Tuesday, October 11, 2011

Objects In This Mirror Aren't As Grouchy As They Appear

     So I was frying bacon last week.  It’s a little thing I do when the mood strikes, and this particular Saturday begged for bacon.  Buttercup was coloring a picture at the kitchen table and seemed to be in a world of her own.  My trusty iron skillet and I were frying away when *POP* … hot bacon grease spattered on my arm.  I yelped and took a giant step backwards, rubbing my wound the whole way.  Buttercup emerges from her imaginary world, “Are you OK, Mama?”  I looked up at her and said, “I’m fine.  The bacon popped and hurt my arm, but I’m OK.”  She turns back to her crayons and says, “You’ll live.” 

      I wonder where she’s heard that before. 

      Buttercup is autistic.  Part of her special thought process involves a phenomenon called echolalia.  It is a process by which autistic individuals repeat phrases they have heard before and insert them into general conversation.  These phrases are usually accompanied by a dead-on impression of the person who originated the phrase.  And “you’ll live” sounded just like me.  It’s not the first time I’ve heard myself in Buttercup.  I remember the time she picked up a pretend phone, hastily shoved her fingers through her hair, and yelled, “I don’t care if your supervisor is on the phone with the UN, go get him!”  I slowly closed my eyes and promised not to contact the morons at the mortgage company in front of her anymore.  Another time, she pretended to fold laundry and said, “Thank God I went to college.”  I was beginning to realize I sound far grouchier than I feel. 

     Echolalia can be fun, though.  I love being greeted with, “Hi Darlin’!” since she’s heard me say it before.  I could just burst when she likes dinner and says, “Oh, Mama, you’re my special girl”, exactly as I praise her.  I think it’s funny when she says, “It’s just too good to be true!” with a sarcastic tone, although I have no clue where she heard that one.  Seriously.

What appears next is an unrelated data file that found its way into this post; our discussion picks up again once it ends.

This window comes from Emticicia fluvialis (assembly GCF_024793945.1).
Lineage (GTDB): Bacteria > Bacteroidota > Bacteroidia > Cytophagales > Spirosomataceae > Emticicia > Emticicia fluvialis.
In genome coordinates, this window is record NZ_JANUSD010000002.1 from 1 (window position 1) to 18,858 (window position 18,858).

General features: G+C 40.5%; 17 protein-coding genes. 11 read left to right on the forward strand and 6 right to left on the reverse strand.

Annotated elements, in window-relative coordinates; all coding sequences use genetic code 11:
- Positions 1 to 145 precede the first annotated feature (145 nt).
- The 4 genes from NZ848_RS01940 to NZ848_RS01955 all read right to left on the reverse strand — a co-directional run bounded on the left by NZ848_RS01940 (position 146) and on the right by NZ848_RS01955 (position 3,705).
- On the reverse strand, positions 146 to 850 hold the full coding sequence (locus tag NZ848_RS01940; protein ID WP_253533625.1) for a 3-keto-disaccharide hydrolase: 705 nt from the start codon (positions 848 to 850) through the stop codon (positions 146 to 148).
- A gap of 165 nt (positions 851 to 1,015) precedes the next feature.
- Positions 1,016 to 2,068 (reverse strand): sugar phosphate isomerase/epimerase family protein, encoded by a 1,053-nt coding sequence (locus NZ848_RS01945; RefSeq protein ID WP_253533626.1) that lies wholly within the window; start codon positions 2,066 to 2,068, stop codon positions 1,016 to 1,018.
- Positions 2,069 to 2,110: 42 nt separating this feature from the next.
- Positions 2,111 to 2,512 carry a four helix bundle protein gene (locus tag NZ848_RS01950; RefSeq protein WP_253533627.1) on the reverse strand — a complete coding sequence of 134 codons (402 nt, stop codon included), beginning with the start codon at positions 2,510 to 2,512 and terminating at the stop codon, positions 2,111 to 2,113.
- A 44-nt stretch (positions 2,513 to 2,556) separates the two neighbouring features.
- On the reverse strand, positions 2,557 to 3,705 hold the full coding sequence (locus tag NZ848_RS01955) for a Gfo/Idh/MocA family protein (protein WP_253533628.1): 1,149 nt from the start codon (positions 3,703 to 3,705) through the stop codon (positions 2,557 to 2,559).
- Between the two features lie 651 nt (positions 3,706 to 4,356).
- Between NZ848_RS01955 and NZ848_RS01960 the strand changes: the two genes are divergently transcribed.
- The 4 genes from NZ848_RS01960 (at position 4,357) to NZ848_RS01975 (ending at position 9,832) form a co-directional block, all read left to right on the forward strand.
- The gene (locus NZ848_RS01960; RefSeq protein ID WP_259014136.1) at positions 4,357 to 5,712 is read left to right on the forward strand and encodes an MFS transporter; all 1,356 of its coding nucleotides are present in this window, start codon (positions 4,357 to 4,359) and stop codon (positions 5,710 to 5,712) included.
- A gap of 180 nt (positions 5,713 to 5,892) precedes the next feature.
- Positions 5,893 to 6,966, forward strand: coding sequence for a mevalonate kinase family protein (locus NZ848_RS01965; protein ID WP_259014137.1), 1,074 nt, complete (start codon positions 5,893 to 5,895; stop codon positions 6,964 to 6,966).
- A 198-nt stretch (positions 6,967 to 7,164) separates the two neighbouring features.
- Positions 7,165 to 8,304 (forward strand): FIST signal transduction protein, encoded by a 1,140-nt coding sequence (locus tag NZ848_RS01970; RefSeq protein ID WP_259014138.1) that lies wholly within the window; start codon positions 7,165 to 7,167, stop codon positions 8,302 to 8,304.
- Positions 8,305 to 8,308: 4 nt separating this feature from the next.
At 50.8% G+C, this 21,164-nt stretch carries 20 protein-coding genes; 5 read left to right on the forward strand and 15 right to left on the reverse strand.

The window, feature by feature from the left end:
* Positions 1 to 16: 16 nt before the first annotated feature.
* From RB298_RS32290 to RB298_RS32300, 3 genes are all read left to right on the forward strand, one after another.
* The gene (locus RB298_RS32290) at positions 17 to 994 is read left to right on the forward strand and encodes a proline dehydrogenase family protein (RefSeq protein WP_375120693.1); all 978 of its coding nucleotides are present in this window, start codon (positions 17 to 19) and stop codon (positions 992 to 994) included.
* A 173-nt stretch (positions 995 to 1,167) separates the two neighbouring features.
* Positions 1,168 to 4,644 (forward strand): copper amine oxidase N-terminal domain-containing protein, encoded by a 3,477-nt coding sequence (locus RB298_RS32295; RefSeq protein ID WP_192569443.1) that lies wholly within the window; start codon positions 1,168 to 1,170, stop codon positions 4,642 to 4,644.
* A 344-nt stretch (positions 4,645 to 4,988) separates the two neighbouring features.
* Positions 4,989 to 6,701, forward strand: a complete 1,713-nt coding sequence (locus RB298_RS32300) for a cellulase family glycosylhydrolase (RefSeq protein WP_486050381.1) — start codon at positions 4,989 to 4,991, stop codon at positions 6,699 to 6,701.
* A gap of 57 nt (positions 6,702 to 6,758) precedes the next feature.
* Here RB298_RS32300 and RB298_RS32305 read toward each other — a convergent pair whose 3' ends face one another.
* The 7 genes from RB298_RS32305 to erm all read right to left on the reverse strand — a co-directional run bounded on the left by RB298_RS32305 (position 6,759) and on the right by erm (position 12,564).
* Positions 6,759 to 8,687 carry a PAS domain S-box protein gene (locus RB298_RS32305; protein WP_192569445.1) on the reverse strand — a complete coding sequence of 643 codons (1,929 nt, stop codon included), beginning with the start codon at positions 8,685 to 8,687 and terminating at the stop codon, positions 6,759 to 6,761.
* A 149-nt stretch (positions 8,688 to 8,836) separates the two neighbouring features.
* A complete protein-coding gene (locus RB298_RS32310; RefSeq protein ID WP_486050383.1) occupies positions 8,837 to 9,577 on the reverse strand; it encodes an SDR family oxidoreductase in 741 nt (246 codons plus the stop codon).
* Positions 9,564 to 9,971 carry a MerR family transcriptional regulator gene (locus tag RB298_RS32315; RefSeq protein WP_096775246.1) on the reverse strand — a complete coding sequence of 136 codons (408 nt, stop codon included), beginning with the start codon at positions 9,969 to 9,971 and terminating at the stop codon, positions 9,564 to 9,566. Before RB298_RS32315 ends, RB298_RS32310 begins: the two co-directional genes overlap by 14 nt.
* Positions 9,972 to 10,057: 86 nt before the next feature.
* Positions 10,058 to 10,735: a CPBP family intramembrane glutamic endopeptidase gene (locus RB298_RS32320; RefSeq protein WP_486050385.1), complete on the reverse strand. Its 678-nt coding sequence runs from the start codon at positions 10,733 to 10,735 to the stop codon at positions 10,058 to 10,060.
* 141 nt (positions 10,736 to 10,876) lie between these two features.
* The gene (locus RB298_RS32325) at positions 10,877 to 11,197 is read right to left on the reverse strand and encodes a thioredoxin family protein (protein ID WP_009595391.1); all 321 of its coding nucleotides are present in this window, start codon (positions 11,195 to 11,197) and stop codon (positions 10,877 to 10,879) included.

I know children reflect their parents in many ways.  My brother, Moose, looks exactly like Dad when he turns his head to the side.  My best friend, Pocahontas, and her daughter, Blondie, could be twins when they get irritated and say, “Excuse me?!”, ponytails swinging in unison.  Buttercup is the spit and image of The Yankee, but she certainly sounds like me.  As hilarious as it is, her echolalia gives me cause to stop and think about what I say and how I say it.  It’s a scary proposition knowing that you will always have a little record-keeper following you around.  Scary and funny.  And humbling.  And scary.    Her renditions of my grouchy quips have forced me to be careful what I say and constantly think, “Do I want this to be repeated in front of God and everybody?”  There is nothing more “in your face” than hearing your voice, your personality, your words come out of a tiny, perfectly pink mouth.  As carnival mirrors go, this one has to be the most frightening.  (Except for that one mirror that made my legs look bigger around than the pecan tree in Nanny’s yard.  The nightmares about that one are down to once a week now.)

      I finish frying my bacon and make myself a sandwich, still thinking about the things I say.  Would I be so cautious if echolalia weren’t a part of our lives?  Would I think to soften my words as often as I do if I didn’t have someone there to remind me how I sound?  Those are questions I can’t answer.  My life is what it is and speculation about a different arrangement is nothing more than a fun mental exercise.  I sincerely believe that everything we need is provided for us if we just have the wisdom to look around.  As I look around, I see a husband sent to teach me patience and a daughter to keep me lighthearted about it.

      Now, if I could just find a way to squeeze, “My mom is hot” into casual conversation.  

© Bertha Grizzly 2011.  All Rights Reserved.  No duplication or distribution.

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